If you’re using WordPress to it’s [sic] full potential and have many advanced features, then this count can easily go into 50+.

WPBeginner, last updated Jan 2022

Imagine the sheer terror of having to maintain 50+ plugins, when each of them can break your website twice thrice per year. No wonder people are reluctant to keep their WordPress websites up-to-date.

There are best practices to avoid breaking a WordPress website, but it is always a hassle. Updates occur frequently on WordPress. Nobody has the time, energy, and resources to perform a full backup before every single update. Especially not if you manage heavy websites that take up gigabytes of storage space.

Not updating is worse. Outdated WordPress websites become vulnerable, and vulnerable websites get hacked on a daily basis. If your software qualifies as an antique, you can switch out the word “daily” for “hourly” or even “by the minute”.

Damned if you do, damned if you don’t.

Once you set foot into the plugin hell that is WordPress, there is no easy way out. SUCKS.

Most people build WordPress websites with their own hosting using software from, not with I included in this write-up for the sake of completeness, since it is tradition to explain the difference between .com and .org when talking about WordPress.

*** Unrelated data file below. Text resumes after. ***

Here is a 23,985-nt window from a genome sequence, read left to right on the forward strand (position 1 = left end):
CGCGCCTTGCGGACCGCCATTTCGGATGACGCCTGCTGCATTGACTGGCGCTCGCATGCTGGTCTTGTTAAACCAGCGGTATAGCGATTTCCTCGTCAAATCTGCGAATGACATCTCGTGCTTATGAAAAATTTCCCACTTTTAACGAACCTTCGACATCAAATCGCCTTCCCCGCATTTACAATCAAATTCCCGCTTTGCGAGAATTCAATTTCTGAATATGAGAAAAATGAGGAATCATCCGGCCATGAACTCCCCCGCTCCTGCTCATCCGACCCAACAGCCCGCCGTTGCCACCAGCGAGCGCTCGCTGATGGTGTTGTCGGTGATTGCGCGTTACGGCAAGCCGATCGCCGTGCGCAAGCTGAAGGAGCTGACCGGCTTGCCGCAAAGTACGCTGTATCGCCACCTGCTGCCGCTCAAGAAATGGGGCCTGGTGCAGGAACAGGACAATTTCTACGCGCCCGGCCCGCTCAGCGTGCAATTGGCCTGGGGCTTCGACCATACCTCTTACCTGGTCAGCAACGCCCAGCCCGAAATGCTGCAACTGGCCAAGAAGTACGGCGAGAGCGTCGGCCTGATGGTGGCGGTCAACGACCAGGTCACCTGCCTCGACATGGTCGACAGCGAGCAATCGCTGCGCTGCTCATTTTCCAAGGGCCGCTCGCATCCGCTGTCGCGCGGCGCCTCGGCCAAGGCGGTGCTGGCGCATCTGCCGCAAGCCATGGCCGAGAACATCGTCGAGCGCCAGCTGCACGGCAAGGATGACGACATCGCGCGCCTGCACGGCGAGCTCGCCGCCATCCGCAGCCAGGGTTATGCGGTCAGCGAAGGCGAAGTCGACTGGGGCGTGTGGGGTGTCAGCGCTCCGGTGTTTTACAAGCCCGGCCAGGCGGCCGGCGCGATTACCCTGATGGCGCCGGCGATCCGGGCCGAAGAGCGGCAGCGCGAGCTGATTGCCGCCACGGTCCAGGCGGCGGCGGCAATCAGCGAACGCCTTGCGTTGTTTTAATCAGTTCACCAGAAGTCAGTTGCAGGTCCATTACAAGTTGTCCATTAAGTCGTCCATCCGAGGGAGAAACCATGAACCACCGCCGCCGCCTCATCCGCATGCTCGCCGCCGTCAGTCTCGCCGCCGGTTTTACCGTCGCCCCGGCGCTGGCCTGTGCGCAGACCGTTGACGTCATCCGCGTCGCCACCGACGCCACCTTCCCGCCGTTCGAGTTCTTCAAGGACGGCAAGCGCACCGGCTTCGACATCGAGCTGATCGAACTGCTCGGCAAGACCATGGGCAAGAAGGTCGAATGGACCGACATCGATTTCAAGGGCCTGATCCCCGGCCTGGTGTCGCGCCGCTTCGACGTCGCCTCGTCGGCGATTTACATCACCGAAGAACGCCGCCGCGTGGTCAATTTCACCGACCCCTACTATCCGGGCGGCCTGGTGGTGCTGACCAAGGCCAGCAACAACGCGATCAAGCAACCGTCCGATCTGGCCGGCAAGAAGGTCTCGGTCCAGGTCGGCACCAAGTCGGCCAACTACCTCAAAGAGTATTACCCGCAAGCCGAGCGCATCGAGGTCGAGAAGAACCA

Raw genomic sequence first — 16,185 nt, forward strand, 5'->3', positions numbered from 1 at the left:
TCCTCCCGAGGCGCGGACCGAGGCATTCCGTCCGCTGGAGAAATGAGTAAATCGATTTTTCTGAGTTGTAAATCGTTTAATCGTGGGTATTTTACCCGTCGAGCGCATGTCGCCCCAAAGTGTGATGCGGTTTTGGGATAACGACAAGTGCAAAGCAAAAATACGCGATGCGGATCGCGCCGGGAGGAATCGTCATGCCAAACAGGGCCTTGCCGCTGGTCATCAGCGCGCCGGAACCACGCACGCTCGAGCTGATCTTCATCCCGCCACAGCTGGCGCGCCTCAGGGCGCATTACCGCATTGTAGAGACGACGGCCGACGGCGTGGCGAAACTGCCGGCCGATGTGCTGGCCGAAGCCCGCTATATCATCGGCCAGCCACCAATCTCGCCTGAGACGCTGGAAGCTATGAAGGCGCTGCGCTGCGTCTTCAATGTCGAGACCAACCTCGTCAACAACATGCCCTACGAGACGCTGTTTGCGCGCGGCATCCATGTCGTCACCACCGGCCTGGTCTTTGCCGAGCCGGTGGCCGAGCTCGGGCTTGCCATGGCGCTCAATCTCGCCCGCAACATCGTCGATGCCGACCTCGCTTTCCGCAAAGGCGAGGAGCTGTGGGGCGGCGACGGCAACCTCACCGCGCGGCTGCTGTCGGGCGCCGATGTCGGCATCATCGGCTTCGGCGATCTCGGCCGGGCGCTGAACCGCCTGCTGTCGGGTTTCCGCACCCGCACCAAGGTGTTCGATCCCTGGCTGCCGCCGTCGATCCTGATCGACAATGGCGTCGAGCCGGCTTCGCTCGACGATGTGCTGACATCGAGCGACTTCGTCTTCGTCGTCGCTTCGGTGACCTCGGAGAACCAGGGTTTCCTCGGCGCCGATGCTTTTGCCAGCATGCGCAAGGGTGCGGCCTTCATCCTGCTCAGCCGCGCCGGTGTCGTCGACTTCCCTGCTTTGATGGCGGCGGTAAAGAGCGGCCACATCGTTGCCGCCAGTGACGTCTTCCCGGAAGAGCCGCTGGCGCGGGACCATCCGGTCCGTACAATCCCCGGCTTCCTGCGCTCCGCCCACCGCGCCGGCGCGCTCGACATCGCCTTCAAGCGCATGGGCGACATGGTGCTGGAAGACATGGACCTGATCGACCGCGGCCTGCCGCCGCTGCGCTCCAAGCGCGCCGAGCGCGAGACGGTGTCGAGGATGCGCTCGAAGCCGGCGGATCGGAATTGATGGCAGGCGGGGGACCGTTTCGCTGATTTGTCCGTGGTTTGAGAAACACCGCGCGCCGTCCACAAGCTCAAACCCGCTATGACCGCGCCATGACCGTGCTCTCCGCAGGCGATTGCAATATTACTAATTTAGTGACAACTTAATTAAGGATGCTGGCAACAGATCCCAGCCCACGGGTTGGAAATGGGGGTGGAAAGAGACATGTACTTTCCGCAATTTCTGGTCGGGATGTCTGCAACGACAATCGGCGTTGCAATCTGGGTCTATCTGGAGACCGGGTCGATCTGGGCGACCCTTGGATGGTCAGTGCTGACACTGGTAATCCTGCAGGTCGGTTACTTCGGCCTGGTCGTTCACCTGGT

As mentioned previously, is an all-in-one paid service that helps you build and host a WordPress website. They will take care of website security as well as software updates and backups for you.

The main downside to is that they place strict limitations on the themes and plugins you can access.

You must pay a hefty extra just to install a third-party theme or plugin. Most people consider this to be extortionate and out of the question. Why pay 6 to 7 times the normal pricing for something you can do for free with self-hosted WordPress?

That said, is admittedly a fairly good (albeit expensive) starting point for beginners, because they actually offer some initial troubleshooting and support for third-party tools.

Yes, their support is limited to initial troubleshooting only. And yes, they tell you to contact the plugin or theme developer for advanced support. But you can’t expect them to be experts on every single third-party software.

The important thing here is that they are willing to offer help wherever they can. It is certainly a much better service than the likes of Squarespace: